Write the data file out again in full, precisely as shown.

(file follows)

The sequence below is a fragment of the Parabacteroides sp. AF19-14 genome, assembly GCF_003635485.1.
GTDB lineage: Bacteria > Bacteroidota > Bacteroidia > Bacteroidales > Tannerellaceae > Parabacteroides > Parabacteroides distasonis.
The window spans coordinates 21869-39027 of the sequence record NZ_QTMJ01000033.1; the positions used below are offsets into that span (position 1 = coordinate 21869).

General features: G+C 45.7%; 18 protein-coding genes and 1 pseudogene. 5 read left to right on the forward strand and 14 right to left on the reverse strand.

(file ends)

The sequence below is a fragment of the Parabacteroides sp. AF19-14 genome, assembly GCF_003635485.1.
GTDB lineage: Bacteria > Bacteroidota > Bacteroidia > Bacteroidales > Tannerellaceae > Parabacteroides > Parabacteroides distasonis.
The window spans coordinates 21869-39027 of the sequence record NZ_QTMJ01000033.1; the positions used below are offsets into that span (position 1 = coordinate 21869).

General features: G+C 45.7%; 18 protein-coding genes and 1 pseudogene. 5 read left to right on the forward strand and 14 right to left on the reverse strand.